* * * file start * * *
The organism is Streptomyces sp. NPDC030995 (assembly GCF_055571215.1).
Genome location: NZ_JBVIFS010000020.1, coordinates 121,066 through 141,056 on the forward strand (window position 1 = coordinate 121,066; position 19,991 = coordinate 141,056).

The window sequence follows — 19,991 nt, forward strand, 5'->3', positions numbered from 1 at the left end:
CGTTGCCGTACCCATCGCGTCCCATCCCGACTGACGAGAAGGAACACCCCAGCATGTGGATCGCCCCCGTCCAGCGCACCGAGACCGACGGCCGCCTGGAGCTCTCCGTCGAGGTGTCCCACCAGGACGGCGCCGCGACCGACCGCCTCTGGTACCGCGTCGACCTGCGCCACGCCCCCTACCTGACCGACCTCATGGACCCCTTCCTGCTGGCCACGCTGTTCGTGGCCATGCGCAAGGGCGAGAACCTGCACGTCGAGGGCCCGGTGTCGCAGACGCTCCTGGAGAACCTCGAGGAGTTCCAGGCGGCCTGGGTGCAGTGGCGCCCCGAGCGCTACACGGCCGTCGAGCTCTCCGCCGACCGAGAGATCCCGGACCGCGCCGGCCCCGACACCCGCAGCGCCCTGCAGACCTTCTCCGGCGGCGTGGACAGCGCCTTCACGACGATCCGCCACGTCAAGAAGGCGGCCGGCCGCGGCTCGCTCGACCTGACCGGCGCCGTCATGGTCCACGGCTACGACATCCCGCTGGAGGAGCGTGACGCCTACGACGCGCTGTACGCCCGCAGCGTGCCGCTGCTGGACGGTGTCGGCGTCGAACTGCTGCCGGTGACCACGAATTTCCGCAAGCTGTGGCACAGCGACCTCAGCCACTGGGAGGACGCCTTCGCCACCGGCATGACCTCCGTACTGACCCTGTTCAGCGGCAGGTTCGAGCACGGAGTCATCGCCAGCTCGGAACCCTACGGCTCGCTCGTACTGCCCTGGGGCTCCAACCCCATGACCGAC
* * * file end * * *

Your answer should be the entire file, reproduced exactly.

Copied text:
The organism is Streptomyces sp. NPDC030995 (assembly GCF_055571215.1).
Genome location: NZ_JBVIFS010000020.1, coordinates 121,066 through 141,056 on the forward strand (window position 1 = coordinate 121,066; position 19,991 = coordinate 141,056).

The window sequence follows — 19,991 nt, forward strand, 5'->3', positions numbered from 1 at the left end:
CGTTGCCGTACCCATCGCGTCCCATCCCGACTGACGAGAAGGAACACCCCAGCATGTGGATCGCCCCCGTCCAGCGCACCGAGACCGACGGCCGCCTGGAGCTCTCCGTCGAGGTGTCCCACCAGGACGGCGCCGCGACCGACCGCCTCTGGTACCGCGTCGACCTGCGCCACGCCCCCTACCTGACCGACCTCATGGACCCCTTCCTGCTGGCCACGCTGTTCGTGGCCATGCGCAAGGGCGAGAACCTGCACGTCGAGGGCCCGGTGTCGCAGACGCTCCTGGAGAACCTCGAGGAGTTCCAGGCGGCCTGGGTGCAGTGGCGCCCCGAGCGCTACACGGCCGTCGAGCTCTCCGCCGACCGAGAGATCCCGGACCGCGCCGGCCCCGACACCCGCAGCGCCCTGCAGACCTTCTCCGGCGGCGTGGACAGCGCCTTCACGACGATCCGCCACGTCAAGAAGGCGGCCGGCCGCGGCTCGCTCGACCTGACCGGCGCCGTCATGGTCCACGGCTACGACATCCCGCTGGAGGAGCGTGACGCCTACGACGCGCTGTACGCCCGCAGCGTGCCGCTGCTGGACGGTGTCGGCGTCGAACTGCTGCCGGTGACCACGAATTTCCGCAAGCTGTGGCACAGCGACCTCAGCCACTGGGAGGACGCCTTCGCCACCGGCATGACCTCCGTACTGACCCTGTTCAGCGGCAGGTTCGAGCACGGAGTCATCGCCAGCTCGGAACCCTACGGCTCGCTCGTACTGCCCTGGGGCTCCAACCCCATGACCGAC